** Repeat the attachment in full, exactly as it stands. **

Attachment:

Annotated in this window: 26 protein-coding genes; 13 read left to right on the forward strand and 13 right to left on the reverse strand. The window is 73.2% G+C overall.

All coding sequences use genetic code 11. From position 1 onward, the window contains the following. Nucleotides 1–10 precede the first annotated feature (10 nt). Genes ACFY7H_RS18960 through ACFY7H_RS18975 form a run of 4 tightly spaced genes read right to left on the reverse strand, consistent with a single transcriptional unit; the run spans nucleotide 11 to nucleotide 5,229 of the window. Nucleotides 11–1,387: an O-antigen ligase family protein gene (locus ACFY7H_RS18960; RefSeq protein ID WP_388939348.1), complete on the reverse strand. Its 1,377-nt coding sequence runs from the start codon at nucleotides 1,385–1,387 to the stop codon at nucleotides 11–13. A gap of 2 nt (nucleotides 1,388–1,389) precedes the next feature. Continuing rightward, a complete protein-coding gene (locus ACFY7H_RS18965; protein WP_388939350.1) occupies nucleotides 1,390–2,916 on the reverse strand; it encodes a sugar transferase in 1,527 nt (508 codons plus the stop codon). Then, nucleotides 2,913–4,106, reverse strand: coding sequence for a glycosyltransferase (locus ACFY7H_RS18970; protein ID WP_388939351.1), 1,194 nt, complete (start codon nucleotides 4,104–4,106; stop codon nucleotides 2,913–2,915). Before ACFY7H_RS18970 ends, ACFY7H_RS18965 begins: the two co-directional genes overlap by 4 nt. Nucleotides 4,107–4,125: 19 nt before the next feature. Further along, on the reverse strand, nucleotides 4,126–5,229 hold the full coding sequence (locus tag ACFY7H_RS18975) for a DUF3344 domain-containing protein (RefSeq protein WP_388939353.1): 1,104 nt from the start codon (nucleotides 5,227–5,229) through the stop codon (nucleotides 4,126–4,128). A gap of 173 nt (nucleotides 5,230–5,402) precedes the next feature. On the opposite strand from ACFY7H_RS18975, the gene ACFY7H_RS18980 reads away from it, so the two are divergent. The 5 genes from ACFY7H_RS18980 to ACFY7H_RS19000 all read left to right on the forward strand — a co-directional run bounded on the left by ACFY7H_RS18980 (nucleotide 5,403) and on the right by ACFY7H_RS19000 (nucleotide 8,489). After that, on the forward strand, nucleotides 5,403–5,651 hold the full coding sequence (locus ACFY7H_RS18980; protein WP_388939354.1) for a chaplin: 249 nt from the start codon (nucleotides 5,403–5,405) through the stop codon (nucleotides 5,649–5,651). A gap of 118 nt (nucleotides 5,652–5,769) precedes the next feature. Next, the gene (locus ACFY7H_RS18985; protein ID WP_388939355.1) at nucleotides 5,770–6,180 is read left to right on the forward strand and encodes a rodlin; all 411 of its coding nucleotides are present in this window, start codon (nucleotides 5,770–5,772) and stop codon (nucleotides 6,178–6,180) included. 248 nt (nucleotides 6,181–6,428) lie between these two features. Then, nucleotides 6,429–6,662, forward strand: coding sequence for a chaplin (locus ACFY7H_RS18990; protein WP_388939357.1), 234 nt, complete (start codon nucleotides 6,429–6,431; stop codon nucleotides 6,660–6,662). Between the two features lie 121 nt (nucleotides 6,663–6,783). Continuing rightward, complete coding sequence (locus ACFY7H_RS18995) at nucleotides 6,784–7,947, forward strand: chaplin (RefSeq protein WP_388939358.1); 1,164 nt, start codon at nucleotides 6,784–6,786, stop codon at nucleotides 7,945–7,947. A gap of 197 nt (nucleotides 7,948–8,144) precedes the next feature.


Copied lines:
Annotated in this window: 26 protein-coding genes; 13 read left to right on the forward strand and 13 right to left on the reverse strand. The window is 73.2% G+C overall.

All coding sequences use genetic code 11. From position 1 onward, the window contains the following. Nucleotides 1–10 precede the first annotated feature (10 nt). Genes ACFY7H_RS18960 through ACFY7H_RS18975 form a run of 4 tightly spaced genes read right to left on the reverse strand, consistent with a single transcriptional unit; the run spans nucleotide 11 to nucleotide 5,229 of the window. Nucleotides 11–1,387: an O-antigen ligase family protein gene (locus ACFY7H_RS18960; RefSeq protein ID WP_388939348.1), complete on the reverse strand. Its 1,377-nt coding sequence runs from the start codon at nucleotides 1,385–1,387 to the stop codon at nucleotides 11–13. A gap of 2 nt (nucleotides 1,388–1,389) precedes the next feature. Continuing rightward, a complete protein-coding gene (locus ACFY7H_RS18965; protein WP_388939350.1) occupies nucleotides 1,390–2,916 on the reverse strand; it encodes a sugar transferase in 1,527 nt (508 codons plus the stop codon). Then, nucleotides 2,913–4,106, reverse strand: coding sequence for a glycosyltransferase (locus ACFY7H_RS18970; protein ID WP_388939351.1), 1,194 nt, complete (start codon nucleotides 4,104–4,106; stop codon nucleotides 2,913–2,915). Before ACFY7H_RS18970 ends, ACFY7H_RS18965 begins: the two co-directional genes overlap by 4 nt. Nucleotides 4,107–4,125: 19 nt before the next feature. Further along, on the reverse strand, nucleotides 4,126–5,229 hold the full coding sequence (locus tag ACFY7H_RS18975) for a DUF3344 domain-containing protein (RefSeq protein WP_388939353.1): 1,104 nt from the start codon (nucleotides 5,227–5,229) through the stop codon (nucleotides 4,126–4,128). A gap of 173 nt (nucleotides 5,230–5,402) precedes the next feature. On the opposite strand from ACFY7H_RS18975, the gene ACFY7H_RS18980 reads away from it, so the two are divergent. The 5 genes from ACFY7H_RS18980 to ACFY7H_RS19000 all read left to right on the forward strand — a co-directional run bounded on the left by ACFY7H_RS18980 (nucleotide 5,403) and on the right by ACFY7H_RS19000 (nucleotide 8,489). After that, on the forward strand, nucleotides 5,403–5,651 hold the full coding sequence (locus ACFY7H_RS18980; protein WP_388939354.1) for a chaplin: 249 nt from the start codon (nucleotides 5,403–5,405) through the stop codon (nucleotides 5,649–5,651). A gap of 118 nt (nucleotides 5,652–5,769) precedes the next feature. Next, the gene (locus ACFY7H_RS18985; protein ID WP_388939355.1) at nucleotides 5,770–6,180 is read left to right on the forward strand and encodes a rodlin; all 411 of its coding nucleotides are present in this window, start codon (nucleotides 5,770–5,772) and stop codon (nucleotides 6,178–6,180) included. 248 nt (nucleotides 6,181–6,428) lie between these two features. Then, nucleotides 6,429–6,662, forward strand: coding sequence for a chaplin (locus ACFY7H_RS18990; protein WP_388939357.1), 234 nt, complete (start codon nucleotides 6,429–6,431; stop codon nucleotides 6,660–6,662). Between the two features lie 121 nt (nucleotides 6,663–6,783). Continuing rightward, complete coding sequence (locus ACFY7H_RS18995) at nucleotides 6,784–7,947, forward strand: chaplin (RefSeq protein WP_388939358.1); 1,164 nt, start codon at nucleotides 6,784–6,786, stop codon at nucleotides 7,945–7,947. A gap of 197 nt (nucleotides 7,948–8,144) precedes the next feature.